Bank Regulators Issue Joint Statement on Heightened Cybersecurity Risk
Financial institutions of all sizes should be prepared for a worst-case scenario.
In light of the increasingly heightened cybersecurity risk environment facing the financial services industry and other critical business sectors, on January 16, 2020, the Office of the Comptroller of the Currency and the Federal Deposit Insurance Corporation issued a Joint Statement on Heightened Cybersecurity Risk (the Joint Statement) to remind supervised financial institutions to implement effective response, resilience, authentication, and system configuration controls that mitigate the risk of successful cyberattacks.
The Joint Statement follows the Department of Homeland Security announcement of heightened risk of cyberattacks hostile to U.S. interests due to increased geopolitical tension and the release of a report by staff of the Federal Reserve Bank of New York warning that a major cybersecurity attack could paralyze the entire U.S. financial system.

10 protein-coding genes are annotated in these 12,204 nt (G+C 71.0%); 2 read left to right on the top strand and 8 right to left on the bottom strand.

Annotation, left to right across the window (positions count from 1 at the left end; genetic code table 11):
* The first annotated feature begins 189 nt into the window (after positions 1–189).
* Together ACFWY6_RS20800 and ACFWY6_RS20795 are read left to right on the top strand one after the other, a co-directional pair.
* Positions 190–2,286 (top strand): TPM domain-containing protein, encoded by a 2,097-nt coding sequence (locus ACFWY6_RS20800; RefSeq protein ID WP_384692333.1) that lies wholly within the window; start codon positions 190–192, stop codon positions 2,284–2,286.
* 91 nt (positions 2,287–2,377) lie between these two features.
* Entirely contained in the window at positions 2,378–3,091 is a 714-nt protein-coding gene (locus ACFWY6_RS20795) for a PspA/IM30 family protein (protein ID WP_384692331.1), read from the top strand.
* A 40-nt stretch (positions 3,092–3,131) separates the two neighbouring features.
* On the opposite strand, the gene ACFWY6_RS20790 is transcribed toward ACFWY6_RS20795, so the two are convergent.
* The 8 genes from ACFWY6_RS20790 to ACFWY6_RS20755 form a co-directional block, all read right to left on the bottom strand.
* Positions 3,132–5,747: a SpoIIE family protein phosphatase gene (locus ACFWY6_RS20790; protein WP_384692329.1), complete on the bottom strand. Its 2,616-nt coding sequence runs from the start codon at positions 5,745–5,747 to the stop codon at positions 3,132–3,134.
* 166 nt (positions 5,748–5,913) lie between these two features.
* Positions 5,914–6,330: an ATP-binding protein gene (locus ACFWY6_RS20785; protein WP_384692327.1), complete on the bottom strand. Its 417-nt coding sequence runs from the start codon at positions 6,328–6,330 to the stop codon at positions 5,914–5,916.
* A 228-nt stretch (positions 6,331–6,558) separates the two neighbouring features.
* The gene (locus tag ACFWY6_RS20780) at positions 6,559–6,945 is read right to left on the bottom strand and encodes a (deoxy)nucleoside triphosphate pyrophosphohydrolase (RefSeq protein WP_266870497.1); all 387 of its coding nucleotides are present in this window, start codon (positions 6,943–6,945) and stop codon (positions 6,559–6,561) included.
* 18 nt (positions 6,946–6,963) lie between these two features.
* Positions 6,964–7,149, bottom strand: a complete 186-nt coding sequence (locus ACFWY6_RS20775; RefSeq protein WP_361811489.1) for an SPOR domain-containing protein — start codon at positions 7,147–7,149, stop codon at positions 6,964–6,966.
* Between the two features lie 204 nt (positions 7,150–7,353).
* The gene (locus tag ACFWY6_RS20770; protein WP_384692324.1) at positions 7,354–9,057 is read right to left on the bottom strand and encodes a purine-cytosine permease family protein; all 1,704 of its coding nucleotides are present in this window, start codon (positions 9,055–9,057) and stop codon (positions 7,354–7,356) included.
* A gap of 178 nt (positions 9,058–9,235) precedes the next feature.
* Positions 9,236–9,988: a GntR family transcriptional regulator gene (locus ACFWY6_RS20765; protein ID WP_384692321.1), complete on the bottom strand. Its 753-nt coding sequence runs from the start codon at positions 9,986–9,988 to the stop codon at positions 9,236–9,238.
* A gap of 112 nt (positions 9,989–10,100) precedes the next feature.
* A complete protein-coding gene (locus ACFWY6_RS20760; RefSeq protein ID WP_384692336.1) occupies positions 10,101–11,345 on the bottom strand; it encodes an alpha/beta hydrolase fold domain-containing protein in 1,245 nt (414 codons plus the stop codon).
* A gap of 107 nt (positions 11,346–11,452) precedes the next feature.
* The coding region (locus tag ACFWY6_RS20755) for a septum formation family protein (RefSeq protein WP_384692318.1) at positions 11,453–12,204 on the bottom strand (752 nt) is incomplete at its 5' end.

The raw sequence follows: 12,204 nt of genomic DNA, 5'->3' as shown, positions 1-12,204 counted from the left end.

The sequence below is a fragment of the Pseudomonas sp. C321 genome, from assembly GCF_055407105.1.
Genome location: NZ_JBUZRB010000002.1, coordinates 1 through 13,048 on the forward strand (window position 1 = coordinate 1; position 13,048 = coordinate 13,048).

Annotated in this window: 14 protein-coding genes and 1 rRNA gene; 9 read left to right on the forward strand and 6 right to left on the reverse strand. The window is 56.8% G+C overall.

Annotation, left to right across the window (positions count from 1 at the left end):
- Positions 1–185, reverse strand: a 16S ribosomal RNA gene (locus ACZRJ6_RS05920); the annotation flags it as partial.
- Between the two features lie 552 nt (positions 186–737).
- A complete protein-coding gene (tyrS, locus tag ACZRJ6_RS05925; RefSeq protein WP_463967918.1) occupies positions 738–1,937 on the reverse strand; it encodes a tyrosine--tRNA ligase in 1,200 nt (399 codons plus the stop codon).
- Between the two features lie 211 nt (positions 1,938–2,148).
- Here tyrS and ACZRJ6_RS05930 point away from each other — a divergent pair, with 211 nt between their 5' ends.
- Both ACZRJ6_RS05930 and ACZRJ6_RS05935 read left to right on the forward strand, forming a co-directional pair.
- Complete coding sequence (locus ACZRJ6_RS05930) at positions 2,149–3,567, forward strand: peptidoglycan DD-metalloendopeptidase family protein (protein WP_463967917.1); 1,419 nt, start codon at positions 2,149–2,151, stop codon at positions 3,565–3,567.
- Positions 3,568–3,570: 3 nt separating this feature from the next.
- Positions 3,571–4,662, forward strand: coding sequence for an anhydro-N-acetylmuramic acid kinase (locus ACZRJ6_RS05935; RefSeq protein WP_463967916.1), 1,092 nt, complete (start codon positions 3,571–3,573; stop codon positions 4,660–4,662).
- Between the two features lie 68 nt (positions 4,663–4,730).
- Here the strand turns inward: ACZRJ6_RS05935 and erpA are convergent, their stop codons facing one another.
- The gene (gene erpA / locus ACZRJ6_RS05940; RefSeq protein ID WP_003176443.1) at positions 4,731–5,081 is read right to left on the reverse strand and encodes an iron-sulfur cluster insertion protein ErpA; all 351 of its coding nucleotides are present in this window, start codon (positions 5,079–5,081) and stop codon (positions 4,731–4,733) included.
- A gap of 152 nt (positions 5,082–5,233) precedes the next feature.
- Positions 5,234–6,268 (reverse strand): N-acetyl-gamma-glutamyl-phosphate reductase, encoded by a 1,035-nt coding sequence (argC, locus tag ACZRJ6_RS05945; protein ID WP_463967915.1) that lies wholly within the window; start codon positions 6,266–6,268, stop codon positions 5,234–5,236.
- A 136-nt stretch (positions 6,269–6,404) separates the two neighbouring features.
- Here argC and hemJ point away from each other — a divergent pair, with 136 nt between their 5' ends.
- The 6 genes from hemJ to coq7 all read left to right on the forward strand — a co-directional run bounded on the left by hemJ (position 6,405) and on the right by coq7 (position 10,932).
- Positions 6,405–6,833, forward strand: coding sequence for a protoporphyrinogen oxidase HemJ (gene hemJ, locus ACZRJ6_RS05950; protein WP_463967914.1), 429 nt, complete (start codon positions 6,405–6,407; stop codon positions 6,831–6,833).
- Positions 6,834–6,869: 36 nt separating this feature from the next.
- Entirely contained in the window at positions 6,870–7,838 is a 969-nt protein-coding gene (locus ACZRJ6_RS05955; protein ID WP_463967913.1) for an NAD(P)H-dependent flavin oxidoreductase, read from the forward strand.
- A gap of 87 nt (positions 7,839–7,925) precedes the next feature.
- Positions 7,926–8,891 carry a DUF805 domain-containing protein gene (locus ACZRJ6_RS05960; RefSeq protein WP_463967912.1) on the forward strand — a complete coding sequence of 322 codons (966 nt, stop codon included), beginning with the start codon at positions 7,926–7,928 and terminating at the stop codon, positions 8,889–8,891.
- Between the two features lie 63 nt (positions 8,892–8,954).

The Joint Statement emphasizes that financial institutions of all sizes should be prepared for a worst-case scenario and should have effective business continuity processes for rapid recovery, resumption, and maintenance of operations. According to the Joint Statement, institutions should implement and maintain effective cybersecurity controls protecting financial institutions from malicious activity, especially during this period of heightened risk.
The Joint Statement highlights cybersecurity risk principles previously articulated by the federal banking, consumer and credit union supervisors—including business resilience, authentication, system configuration, security tools, data protection, and employee training—and points out that applying existing cybersecurity risk management principles and risk mitigation techniques reduces the disruption and destruction caused by successful cyberattacks.
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